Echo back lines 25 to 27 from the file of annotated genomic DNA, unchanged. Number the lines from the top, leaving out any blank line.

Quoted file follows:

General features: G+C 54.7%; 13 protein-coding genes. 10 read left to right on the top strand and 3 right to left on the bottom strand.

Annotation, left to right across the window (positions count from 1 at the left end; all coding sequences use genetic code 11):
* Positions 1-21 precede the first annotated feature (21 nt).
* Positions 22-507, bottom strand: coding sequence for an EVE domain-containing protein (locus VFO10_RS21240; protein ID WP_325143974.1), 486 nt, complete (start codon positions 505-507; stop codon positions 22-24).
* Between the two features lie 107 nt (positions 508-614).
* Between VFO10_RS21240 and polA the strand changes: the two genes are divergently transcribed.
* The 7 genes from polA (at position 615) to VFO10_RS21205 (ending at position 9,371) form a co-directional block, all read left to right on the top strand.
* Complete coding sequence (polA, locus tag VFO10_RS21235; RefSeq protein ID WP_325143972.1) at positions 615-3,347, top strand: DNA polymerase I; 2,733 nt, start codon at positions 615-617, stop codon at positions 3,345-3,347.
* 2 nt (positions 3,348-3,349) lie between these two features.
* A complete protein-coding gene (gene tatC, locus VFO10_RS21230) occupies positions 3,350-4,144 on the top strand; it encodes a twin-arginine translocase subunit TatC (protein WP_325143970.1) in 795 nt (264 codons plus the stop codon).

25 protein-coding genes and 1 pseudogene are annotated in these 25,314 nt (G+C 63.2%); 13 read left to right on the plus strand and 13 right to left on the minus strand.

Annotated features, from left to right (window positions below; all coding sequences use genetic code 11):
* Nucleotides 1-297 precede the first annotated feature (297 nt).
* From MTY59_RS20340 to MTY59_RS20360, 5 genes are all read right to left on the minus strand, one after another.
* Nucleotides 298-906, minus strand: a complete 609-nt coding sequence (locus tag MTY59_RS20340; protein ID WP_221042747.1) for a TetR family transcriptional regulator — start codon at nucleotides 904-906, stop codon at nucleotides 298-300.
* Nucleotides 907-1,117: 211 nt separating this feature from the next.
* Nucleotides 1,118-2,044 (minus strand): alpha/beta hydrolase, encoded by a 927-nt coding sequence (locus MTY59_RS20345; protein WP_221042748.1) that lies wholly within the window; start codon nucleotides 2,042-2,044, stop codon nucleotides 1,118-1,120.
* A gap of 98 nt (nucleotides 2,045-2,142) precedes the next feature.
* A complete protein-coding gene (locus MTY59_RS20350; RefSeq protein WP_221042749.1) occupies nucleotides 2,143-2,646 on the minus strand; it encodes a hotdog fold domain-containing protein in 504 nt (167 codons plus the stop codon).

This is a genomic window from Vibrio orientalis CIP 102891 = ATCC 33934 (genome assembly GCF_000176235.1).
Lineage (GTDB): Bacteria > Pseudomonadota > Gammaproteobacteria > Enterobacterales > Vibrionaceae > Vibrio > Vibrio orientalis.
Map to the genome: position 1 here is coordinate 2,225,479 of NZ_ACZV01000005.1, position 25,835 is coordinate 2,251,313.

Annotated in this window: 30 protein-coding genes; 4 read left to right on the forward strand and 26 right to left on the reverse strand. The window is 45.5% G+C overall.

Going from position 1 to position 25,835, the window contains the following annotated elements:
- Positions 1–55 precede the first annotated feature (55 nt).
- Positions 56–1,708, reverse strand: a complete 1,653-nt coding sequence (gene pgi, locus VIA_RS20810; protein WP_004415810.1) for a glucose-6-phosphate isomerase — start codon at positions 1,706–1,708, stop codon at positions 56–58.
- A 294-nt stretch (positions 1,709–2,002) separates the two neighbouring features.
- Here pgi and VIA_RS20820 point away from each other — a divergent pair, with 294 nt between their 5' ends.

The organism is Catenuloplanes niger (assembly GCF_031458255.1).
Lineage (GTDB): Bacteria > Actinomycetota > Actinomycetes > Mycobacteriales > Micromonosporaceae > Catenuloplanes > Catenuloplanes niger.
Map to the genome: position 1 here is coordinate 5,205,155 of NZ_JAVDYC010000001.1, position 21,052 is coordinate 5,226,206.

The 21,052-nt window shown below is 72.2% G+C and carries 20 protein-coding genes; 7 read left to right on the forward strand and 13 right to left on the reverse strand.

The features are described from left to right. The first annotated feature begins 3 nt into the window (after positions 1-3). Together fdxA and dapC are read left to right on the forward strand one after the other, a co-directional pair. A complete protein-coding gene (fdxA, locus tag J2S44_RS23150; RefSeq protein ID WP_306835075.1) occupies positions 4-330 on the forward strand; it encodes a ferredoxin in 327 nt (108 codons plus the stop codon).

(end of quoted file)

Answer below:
- Positions 1–55 precede the first annotated feature (55 nt).
- Positions 56–1,708, reverse strand: a complete 1,653-nt coding sequence (gene pgi, locus VIA_RS20810; protein WP_004415810.1) for a glucose-6-phosphate isomerase — start codon at positions 1,706–1,708, stop codon at positions 56–58.
- A 294-nt stretch (positions 1,709–2,002) separates the two neighbouring features.